This was a big step forward in world co‑operation and, although my original intention was to give America a military advantage, I couldn’t help being pleased at the outcome.

It took three years for a research team to perfect the principle and a further seven years to construct the satellites.  By the end of 1988, four huge, white monsters were on the launch pad, ready for lift‑off.  Each rocket was sited in a different country and their launch times were co‑ordinated to project the satellites into the correct orbit.  I was at Mission Control in Houston and was able to watch all four rockets rise gracefully into the sky, scorching the earth with their angry, orange tails.

All launchings were perfect and, when the various stages had fallen away, the satellites were nine hundred miles above the earth and in a stationary orbit, relative to our sun.  After minor adjustments with boosters, they were in perfectly co‑ordinated positions.  Once fixed, they would automatically focus their lenses on the sun, intensify the light by laser and re‑transmit them towards earth.  Power was provided by a nuclear reactor which would only need refuelling every ten years.  Each satellite would cover sixteen million square miles of the earth’s surface, providing continuous sunlight for over three quarters of our planet.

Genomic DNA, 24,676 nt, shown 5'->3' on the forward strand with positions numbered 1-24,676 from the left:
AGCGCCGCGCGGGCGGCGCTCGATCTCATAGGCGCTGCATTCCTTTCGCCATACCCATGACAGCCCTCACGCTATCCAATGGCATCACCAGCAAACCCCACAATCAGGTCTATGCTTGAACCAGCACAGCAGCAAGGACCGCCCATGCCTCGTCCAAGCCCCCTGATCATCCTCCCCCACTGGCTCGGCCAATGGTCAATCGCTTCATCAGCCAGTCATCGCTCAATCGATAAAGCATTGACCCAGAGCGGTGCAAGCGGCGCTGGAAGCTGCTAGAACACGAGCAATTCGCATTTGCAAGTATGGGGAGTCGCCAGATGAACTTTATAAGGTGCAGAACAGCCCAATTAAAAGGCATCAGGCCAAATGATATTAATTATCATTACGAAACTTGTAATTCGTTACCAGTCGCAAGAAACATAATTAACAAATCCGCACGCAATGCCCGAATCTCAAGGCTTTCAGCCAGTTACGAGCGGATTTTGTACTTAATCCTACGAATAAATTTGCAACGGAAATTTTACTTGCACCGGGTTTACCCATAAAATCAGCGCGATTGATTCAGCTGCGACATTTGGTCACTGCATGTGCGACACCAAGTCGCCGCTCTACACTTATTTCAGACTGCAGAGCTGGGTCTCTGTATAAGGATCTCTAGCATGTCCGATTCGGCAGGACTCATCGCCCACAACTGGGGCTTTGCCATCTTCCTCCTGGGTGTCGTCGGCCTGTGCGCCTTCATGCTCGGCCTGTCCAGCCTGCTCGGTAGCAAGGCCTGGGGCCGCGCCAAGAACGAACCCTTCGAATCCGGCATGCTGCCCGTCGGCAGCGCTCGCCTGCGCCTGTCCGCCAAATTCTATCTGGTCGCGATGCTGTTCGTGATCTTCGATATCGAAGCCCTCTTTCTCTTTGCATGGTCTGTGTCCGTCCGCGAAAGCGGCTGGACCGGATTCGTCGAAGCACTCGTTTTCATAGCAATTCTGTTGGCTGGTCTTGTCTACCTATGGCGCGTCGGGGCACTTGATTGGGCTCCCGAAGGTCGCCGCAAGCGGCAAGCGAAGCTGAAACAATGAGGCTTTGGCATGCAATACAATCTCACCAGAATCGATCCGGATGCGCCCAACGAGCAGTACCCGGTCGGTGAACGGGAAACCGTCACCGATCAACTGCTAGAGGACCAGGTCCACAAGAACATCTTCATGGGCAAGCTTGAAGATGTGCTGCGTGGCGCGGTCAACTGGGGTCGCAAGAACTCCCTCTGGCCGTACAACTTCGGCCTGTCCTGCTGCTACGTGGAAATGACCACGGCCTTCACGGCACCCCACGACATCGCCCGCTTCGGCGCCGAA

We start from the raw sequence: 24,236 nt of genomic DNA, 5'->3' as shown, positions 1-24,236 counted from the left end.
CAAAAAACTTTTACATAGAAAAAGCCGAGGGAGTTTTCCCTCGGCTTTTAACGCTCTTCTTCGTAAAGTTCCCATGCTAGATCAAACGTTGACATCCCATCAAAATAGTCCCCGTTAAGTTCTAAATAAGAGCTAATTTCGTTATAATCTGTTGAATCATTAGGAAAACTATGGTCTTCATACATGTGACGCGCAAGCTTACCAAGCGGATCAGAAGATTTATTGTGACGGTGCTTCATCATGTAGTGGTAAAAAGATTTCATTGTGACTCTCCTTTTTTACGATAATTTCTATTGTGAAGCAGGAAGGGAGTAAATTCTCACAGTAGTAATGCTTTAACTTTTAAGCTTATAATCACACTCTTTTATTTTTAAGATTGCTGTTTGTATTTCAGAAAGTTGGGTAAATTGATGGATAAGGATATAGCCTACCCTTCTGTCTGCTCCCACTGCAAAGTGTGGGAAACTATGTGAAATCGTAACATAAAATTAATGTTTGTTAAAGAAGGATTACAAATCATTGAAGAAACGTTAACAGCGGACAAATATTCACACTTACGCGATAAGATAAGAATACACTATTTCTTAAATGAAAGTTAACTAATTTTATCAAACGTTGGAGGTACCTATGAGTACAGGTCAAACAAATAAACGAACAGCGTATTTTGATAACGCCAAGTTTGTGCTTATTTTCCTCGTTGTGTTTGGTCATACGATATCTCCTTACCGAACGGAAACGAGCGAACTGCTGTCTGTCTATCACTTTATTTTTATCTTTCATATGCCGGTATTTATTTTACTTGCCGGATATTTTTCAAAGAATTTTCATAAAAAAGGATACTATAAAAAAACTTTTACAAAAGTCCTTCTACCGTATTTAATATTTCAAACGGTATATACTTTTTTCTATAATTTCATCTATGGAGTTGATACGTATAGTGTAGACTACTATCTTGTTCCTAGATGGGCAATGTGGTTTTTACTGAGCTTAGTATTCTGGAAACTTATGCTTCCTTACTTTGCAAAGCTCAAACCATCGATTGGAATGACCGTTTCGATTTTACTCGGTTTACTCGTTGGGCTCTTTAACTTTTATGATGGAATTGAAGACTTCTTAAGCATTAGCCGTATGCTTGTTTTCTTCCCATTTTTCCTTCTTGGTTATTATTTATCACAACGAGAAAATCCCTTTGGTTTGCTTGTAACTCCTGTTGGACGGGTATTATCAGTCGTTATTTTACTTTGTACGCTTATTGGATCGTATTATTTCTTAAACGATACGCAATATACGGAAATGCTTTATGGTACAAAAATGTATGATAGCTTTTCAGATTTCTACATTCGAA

When the lasers were energised, it was a strange, yet beautiful sight as the night sky slowly became streaked with thin fingers of pale gold, reaching out, groping for the earth.  It was like lightning, viewed in slow motion.  The voids slowly filled to give the sky an eerie glow as the laser built up its full intensity.

Throughout the world, lavish celebrations were held.  From then on, the world reaped the benefits of permanent sunlight.  The oil situation had steadily worsened, because of high prices imposed by Arab nations, and a shortage of new oil strikes.  In the past, man had plundered earth’s natural resources, believing that future generations would discover new energy sources.  Now, electric lighting was only necessary when heavy cloud masses greatly reduced the intensity of light received from the satellites.  So much fuel was saved that supply was, at last, able to satisfy demand.

Construction sites were able to operate on a twenty‑four hour basis without expensive flood‑lighting.  This created a much quicker turnover in buildings and assisted the house‑building programme.

A totally unexpected result of perpetual sunlight was the noticeable drop in the crime rate.  The reason was, simply, that most criminal acts were previously executed under Nature’s mantle of darkness.

Unlike the sun, the satellites’ energy had no significant heating effect yet, psychologically, it was warmer.  LITE had, surprisingly, brought peace and prosperity to mankind. Even guerrilla warfare was reduced.

As instigator of the principle, I enjoyed the honours normally bestowed upon much more eminent people with interviews for ‘Life’ magazine and television networks.

My whole way of life was altered by this sudden exposure to the public, in a way that frustrated and annoyed me.  Previously, my life had been devoted to science, but this mundane existence had changed to one of social gatherings and small talk.  My glory, however, was to be short lived.